Beating Illinois helps OSU answer questions
CHAMPAIGN, Ill. (AP) — A day after falling from the list of unbeaten teams, Illinois was left with a long list of questions.
Questions about key decisions, questions about turnovers, and others whether a team that had been averaging almost 450 yards a game can move the ball on a good defense. Illinois is 6-1 overall and 2-1 in the Big Ten, but it’s still unknown how good the Illini really are.
For Ohio State (4-3, 1-2) , the 17-7 road win answered the one big question raised after back-to-back losses — how can the Buckeyes turn things around?
Illinois coach Ron Zook quickly reminded his players that they must have done something right to win six games, and they still have big games ahead, including home dates in November against Wisconsin and Michigan. The loss dropped Illinois from No. 16 to 23 in The Associated Press Top 25 on Sunday.
“They’re hurt right now,” he said, “but we’re 6-1 and two of the better teams in the Big Ten still have to come here.”
But, starting Saturday at Purdue, Illinois will be challenged to find the running game that had averaged 226.2 yards a game before the Buckeyes held the Illini to 116.
Starting tailback Jason Ford left the game in the third quarter because of a sprained joint in his left shoulder after he ran for 33 yards. Quarterback Nathan Scheelhaase led the Illini with 49 yards on the ground, and no one else had more than 24.
“When we did a good job of stopping the run, I think it made them a little bit more one-dimensional,” interim Buckeyes coach Luke Fickell said.
Zook, a week after a questionable decision to go for two in a win over Indiana made fans and pundits scratch their heads, made two more moves that were open for debate.
Just into the second quarter, with the Illini trailing 3-0 and facing a fourth and 4 at the Buckeyes 32, Zook decided to punt. Illinois put the Buckeyes in a hole at their 4, but after a defensive stand, the Illini couldn’t move the ball.
On their next possession, the Buckeyes worked far enough up the field that Illinois’ territorial advantage was gone. The Illini wound up trailing 3-0 at halftime.
The second decision came with just over a minute left in the game. The Illini were down 17-7 but had the ball at the Buckeyes 17 with a fourth-and-3. Rather than try a 34-yard field goal by Derek Dimke, who is 7 for 7 this season with a long of 49 yards, and then go for an onside kick, Zook and his staff decided to go for the first down. Scheelhaase’s pass fell incomplete, and the game was over.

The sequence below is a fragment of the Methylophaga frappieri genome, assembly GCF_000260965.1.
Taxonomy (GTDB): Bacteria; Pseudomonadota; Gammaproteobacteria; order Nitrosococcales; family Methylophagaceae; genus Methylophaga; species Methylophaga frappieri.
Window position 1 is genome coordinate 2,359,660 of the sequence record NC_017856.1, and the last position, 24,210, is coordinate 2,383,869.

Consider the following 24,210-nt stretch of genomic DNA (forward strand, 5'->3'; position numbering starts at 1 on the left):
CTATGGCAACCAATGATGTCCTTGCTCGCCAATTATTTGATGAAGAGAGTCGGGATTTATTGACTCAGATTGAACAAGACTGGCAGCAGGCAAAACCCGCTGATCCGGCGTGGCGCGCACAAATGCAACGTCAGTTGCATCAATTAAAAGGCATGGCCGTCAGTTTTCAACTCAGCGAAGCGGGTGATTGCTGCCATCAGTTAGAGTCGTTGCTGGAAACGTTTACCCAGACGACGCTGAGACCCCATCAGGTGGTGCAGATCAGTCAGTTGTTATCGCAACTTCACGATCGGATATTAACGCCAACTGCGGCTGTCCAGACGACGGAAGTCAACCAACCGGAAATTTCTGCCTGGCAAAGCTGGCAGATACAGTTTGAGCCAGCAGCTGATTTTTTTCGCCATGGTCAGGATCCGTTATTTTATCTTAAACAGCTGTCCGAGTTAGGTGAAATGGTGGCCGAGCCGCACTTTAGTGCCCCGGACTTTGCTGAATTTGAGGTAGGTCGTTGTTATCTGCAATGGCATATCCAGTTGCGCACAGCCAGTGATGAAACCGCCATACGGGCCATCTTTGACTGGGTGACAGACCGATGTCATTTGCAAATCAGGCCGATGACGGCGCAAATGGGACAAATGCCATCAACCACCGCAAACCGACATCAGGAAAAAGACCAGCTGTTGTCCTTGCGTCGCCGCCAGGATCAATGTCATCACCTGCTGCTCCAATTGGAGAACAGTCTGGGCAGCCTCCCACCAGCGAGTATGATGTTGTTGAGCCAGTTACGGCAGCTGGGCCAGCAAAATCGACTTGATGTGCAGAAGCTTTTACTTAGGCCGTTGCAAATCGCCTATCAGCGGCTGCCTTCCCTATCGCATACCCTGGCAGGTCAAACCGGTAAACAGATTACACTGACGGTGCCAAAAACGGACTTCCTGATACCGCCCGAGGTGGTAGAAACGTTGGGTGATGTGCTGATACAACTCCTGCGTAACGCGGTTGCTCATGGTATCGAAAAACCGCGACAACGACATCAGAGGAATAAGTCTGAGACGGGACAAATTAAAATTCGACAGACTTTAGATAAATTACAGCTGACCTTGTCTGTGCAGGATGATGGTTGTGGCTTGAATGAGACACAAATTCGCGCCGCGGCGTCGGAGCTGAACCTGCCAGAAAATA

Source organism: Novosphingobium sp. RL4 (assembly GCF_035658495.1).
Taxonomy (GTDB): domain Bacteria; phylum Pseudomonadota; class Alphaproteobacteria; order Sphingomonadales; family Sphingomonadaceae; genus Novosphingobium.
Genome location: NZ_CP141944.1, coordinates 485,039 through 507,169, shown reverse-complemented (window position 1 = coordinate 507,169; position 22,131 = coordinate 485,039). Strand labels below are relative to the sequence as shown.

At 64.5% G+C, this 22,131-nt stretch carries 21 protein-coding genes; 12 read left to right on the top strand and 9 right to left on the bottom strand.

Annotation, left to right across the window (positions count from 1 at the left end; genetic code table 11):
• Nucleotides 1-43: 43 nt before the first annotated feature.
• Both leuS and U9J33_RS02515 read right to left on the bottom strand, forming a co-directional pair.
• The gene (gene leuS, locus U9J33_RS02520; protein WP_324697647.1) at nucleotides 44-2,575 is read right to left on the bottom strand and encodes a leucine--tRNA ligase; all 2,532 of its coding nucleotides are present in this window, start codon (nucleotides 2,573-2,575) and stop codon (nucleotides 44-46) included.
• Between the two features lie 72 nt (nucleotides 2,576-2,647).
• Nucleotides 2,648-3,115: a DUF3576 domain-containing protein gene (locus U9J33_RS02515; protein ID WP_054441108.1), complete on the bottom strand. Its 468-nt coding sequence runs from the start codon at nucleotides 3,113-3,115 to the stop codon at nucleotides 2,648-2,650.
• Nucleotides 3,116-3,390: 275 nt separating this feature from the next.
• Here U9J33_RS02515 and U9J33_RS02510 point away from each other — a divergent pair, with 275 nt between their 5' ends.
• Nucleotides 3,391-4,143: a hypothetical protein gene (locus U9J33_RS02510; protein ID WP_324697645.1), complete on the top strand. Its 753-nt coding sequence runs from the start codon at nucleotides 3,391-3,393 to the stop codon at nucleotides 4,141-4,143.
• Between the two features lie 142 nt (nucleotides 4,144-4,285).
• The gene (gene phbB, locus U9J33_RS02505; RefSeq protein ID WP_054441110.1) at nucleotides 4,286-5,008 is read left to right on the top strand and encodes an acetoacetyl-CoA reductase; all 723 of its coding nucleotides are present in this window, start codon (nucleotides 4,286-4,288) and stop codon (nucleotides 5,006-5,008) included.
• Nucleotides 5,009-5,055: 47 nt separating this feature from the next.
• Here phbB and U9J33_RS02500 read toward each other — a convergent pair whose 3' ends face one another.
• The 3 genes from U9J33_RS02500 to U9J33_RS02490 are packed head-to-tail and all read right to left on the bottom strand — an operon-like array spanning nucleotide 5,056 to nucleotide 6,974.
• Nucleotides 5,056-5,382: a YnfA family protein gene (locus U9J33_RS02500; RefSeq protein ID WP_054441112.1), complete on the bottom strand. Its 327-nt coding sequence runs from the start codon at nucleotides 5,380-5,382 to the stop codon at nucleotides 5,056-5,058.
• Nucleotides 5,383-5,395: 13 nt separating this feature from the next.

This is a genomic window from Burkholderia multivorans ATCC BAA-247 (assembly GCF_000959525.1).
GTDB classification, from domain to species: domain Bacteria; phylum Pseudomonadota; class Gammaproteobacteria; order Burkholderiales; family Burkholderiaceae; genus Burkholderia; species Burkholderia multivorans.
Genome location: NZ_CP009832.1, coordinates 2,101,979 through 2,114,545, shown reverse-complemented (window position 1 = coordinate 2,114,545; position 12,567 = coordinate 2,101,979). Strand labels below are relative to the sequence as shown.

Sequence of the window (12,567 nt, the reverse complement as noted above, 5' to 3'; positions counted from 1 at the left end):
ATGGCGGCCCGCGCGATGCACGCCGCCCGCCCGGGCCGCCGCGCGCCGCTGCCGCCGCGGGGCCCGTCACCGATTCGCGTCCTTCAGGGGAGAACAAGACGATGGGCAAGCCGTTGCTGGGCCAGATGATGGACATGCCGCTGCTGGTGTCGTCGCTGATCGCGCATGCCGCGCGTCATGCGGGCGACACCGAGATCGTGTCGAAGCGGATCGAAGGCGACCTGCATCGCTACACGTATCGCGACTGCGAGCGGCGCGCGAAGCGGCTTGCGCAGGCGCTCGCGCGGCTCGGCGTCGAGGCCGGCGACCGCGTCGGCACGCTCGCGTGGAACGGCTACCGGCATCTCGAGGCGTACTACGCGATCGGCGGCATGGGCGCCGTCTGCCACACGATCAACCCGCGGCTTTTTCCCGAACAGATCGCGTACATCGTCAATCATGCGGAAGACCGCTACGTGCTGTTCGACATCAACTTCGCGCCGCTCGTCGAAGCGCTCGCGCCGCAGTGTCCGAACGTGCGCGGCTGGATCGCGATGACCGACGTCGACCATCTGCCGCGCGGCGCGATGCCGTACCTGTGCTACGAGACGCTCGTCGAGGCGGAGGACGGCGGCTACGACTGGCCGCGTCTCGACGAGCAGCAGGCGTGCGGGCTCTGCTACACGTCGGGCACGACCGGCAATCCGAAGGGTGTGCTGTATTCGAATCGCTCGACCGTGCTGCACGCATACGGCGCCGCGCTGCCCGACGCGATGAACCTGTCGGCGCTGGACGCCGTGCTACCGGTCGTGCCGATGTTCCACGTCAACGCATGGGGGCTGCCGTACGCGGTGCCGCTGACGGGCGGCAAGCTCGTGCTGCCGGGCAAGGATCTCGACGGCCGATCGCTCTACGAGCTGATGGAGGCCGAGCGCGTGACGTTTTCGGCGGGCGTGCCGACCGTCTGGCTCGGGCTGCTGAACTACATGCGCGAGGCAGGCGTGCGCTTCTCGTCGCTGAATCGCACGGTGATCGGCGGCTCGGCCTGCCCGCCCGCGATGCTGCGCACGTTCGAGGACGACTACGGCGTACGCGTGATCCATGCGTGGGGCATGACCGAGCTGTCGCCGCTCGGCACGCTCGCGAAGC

Zook said he and offensive coordinator Paul Petrino believed they had a play that would work.
“However you looked at it, we needed two scores and we felt like the best decision for us was at fourth-and-3 to get the first down and go from there,” Zook said.
The biggest play of the day was an interception by Bradley Roby that set up the deciding touchdown early in the third quarter.
Ohio State forced three turnovers Saturday and didn’t give up any.
That leaves the Illini near the bottom of the Big Ten in turnover differential with 12 forced and 14 lost. Only Minnesota — which has forced four turnovers and given up six — is worse.
“The one thing we’ve lacked a little bit on defense is making some plays,” Fickell said. “To have a play start right there and then answer with offense, that’s what this game is all about.”
While Ohio State turned to its defense, the big difference between the Buckeyes team that beat Illinois and the one that was 3-3 before Saturday was Daniel Herron.
The tailback returned from NCAA suspension to plow through Illinois’ defense for 122 yards and the winning touchdown. The lift he gave Ohio State went beyond the stat sheet.
As the Buckeyes defense stood in Illinois territory waiting for a TV timeout to end and the fourth quarter to start, Herron bobbed up and down among them, slapping helmets and revving up his teammates.
“The biggest thing is what Boom means to this team and what he means in the locker room and what he means on the field,” Fickell said of Herron. “He’s excited about it, and I know the guys in the locker room are excited to have him.”
Some of Ohio State’s players talked before the game about not just finding something to turn their season around, but still having a shot to play for the Big Ten title.
A 1-2 start in the conference in most years would have doomed any team’s title chances, but in the new two-division setup, the Buckeyes haven’t lost to a divisional foe and still have four of them to play. Win out, and there’s still a chance the Buckeyes could play for the title in December in Indianapolis.
Ohio State is the only Big Ten team that lists the championship game as the last date on its schedule.
“Coming here to Illinois, we’re starting to be a very good team at Ohio State,” said tight end Jake Stoneburner, who caught Miller’s only completion Saturday for a touchdown. “And we have a lot of momentum going into Wisconsin.”